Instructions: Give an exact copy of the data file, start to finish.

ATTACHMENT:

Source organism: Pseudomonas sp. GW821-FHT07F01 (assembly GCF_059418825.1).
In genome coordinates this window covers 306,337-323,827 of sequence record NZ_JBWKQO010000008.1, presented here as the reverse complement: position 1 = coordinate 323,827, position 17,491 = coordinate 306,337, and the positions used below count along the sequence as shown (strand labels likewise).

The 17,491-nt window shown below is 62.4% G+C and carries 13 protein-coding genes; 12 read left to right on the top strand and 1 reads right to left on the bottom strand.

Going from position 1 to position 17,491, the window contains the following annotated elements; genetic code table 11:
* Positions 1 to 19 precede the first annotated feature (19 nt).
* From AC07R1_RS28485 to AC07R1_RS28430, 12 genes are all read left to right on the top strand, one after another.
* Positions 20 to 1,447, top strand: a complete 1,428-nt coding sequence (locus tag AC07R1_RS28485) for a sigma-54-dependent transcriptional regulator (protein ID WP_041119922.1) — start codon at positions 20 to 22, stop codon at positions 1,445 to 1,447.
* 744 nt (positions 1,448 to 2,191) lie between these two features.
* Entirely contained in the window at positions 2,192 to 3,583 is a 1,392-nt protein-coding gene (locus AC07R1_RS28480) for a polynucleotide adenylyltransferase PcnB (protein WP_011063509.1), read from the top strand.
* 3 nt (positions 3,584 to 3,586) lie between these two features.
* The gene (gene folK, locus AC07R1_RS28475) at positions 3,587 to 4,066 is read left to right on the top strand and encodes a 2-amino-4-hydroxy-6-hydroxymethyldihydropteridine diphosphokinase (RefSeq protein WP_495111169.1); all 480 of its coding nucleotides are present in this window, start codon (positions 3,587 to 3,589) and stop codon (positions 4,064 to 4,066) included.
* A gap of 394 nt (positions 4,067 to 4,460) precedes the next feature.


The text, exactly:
Source organism: Pseudomonas sp. GW821-FHT07F01 (assembly GCF_059418825.1).
In genome coordinates this window covers 306,337-323,827 of sequence record NZ_JBWKQO010000008.1, presented here as the reverse complement: position 1 = coordinate 323,827, position 17,491 = coordinate 306,337, and the positions used below count along the sequence as shown (strand labels likewise).

The 17,491-nt window shown below is 62.4% G+C and carries 13 protein-coding genes; 12 read left to right on the top strand and 1 reads right to left on the bottom strand.

Going from position 1 to position 17,491, the window contains the following annotated elements; genetic code table 11:
* Positions 1 to 19 precede the first annotated feature (19 nt).
* From AC07R1_RS28485 to AC07R1_RS28430, 12 genes are all read left to right on the top strand, one after another.
* Positions 20 to 1,447, top strand: a complete 1,428-nt coding sequence (locus tag AC07R1_RS28485) for a sigma-54-dependent transcriptional regulator (protein ID WP_041119922.1) — start codon at positions 20 to 22, stop codon at positions 1,445 to 1,447.
* 744 nt (positions 1,448 to 2,191) lie between these two features.
* Entirely contained in the window at positions 2,192 to 3,583 is a 1,392-nt protein-coding gene (locus AC07R1_RS28480) for a polynucleotide adenylyltransferase PcnB (protein WP_011063509.1), read from the top strand.
* 3 nt (positions 3,584 to 3,586) lie between these two features.
* The gene (gene folK, locus AC07R1_RS28475) at positions 3,587 to 4,066 is read left to right on the top strand and encodes a 2-amino-4-hydroxy-6-hydroxymethyldihydropteridine diphosphokinase (RefSeq protein WP_495111169.1); all 480 of its coding nucleotides are present in this window, start codon (positions 3,587 to 3,589) and stop codon (positions 4,064 to 4,066) included.
* A gap of 394 nt (positions 4,067 to 4,460) precedes the next feature.